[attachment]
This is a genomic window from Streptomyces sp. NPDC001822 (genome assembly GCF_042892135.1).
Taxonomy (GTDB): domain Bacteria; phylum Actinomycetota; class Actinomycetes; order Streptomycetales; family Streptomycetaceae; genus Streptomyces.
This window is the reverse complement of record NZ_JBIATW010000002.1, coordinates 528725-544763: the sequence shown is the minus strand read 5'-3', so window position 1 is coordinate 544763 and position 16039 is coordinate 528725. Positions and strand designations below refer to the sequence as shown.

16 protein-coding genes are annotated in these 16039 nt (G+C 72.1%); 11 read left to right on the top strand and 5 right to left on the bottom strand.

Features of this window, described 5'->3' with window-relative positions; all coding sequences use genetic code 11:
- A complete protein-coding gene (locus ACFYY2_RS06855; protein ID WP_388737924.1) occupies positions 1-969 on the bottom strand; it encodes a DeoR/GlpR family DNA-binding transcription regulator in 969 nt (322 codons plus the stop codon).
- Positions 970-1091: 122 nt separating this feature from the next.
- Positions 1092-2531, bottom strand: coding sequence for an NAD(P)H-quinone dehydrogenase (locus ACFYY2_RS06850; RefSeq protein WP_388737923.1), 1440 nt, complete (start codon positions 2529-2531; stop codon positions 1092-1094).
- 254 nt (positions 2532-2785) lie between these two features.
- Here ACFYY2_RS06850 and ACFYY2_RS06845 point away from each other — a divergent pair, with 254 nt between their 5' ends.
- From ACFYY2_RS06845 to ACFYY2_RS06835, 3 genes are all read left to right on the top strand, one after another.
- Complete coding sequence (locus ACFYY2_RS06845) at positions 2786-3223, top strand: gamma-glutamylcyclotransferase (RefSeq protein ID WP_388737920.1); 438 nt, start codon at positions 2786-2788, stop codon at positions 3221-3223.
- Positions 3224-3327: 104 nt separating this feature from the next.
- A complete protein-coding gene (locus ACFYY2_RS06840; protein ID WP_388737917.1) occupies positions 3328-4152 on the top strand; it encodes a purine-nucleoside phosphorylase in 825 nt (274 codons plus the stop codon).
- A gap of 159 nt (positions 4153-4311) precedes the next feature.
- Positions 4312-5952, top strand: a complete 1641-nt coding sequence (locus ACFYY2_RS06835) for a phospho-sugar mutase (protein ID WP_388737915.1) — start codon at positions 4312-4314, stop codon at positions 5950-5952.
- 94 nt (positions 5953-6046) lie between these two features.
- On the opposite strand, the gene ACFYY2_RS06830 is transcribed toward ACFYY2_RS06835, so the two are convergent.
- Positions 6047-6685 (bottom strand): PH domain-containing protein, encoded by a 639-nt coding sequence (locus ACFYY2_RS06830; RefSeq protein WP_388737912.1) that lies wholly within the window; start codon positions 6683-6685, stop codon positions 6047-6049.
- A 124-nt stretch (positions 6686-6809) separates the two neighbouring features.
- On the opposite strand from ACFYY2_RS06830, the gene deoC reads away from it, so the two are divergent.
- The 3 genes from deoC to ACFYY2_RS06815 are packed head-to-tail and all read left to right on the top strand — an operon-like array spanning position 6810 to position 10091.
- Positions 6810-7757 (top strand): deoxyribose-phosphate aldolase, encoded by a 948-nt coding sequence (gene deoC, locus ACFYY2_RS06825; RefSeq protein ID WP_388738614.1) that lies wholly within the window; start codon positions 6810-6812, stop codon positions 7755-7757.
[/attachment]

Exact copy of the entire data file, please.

This is a genomic window from Streptomyces sp. NPDC001822 (genome assembly GCF_042892135.1).
Taxonomy (GTDB): domain Bacteria; phylum Actinomycetota; class Actinomycetes; order Streptomycetales; family Streptomycetaceae; genus Streptomyces.
This window is the reverse complement of record NZ_JBIATW010000002.1, coordinates 528725-544763: the sequence shown is the minus strand read 5'-3', so window position 1 is coordinate 544763 and position 16039 is coordinate 528725. Positions and strand designations below refer to the sequence as shown.

16 protein-coding genes are annotated in these 16039 nt (G+C 72.1%); 11 read left to right on the top strand and 5 right to left on the bottom strand.

Features of this window, described 5'->3' with window-relative positions; all coding sequences use genetic code 11:
- A complete protein-coding gene (locus ACFYY2_RS06855; protein ID WP_388737924.1) occupies positions 1-969 on the bottom strand; it encodes a DeoR/GlpR family DNA-binding transcription regulator in 969 nt (322 codons plus the stop codon).
- Positions 970-1091: 122 nt separating this feature from the next.
- Positions 1092-2531, bottom strand: coding sequence for an NAD(P)H-quinone dehydrogenase (locus ACFYY2_RS06850; RefSeq protein WP_388737923.1), 1440 nt, complete (start codon positions 2529-2531; stop codon positions 1092-1094).
- 254 nt (positions 2532-2785) lie between these two features.
- Here ACFYY2_RS06850 and ACFYY2_RS06845 point away from each other — a divergent pair, with 254 nt between their 5' ends.
- From ACFYY2_RS06845 to ACFYY2_RS06835, 3 genes are all read left to right on the top strand, one after another.
- Complete coding sequence (locus ACFYY2_RS06845) at positions 2786-3223, top strand: gamma-glutamylcyclotransferase (RefSeq protein ID WP_388737920.1); 438 nt, start codon at positions 2786-2788, stop codon at positions 3221-3223.
- Positions 3224-3327: 104 nt separating this feature from the next.
- A complete protein-coding gene (locus ACFYY2_RS06840; protein ID WP_388737917.1) occupies positions 3328-4152 on the top strand; it encodes a purine-nucleoside phosphorylase in 825 nt (274 codons plus the stop codon).
- A gap of 159 nt (positions 4153-4311) precedes the next feature.
- Positions 4312-5952, top strand: a complete 1641-nt coding sequence (locus ACFYY2_RS06835) for a phospho-sugar mutase (protein ID WP_388737915.1) — start codon at positions 4312-4314, stop codon at positions 5950-5952.
- 94 nt (positions 5953-6046) lie between these two features.
- On the opposite strand, the gene ACFYY2_RS06830 is transcribed toward ACFYY2_RS06835, so the two are convergent.
- Positions 6047-6685 (bottom strand): PH domain-containing protein, encoded by a 639-nt coding sequence (locus ACFYY2_RS06830; RefSeq protein WP_388737912.1) that lies wholly within the window; start codon positions 6683-6685, stop codon positions 6047-6049.
- A 124-nt stretch (positions 6686-6809) separates the two neighbouring features.
- On the opposite strand from ACFYY2_RS06830, the gene deoC reads away from it, so the two are divergent.
- The 3 genes from deoC to ACFYY2_RS06815 are packed head-to-tail and all read left to right on the top strand — an operon-like array spanning position 6810 to position 10091.
- Positions 6810-7757 (top strand): deoxyribose-phosphate aldolase, encoded by a 948-nt coding sequence (gene deoC, locus ACFYY2_RS06825; RefSeq protein ID WP_388738614.1) that lies wholly within the window; start codon positions 6810-6812, stop codon positions 7755-7757.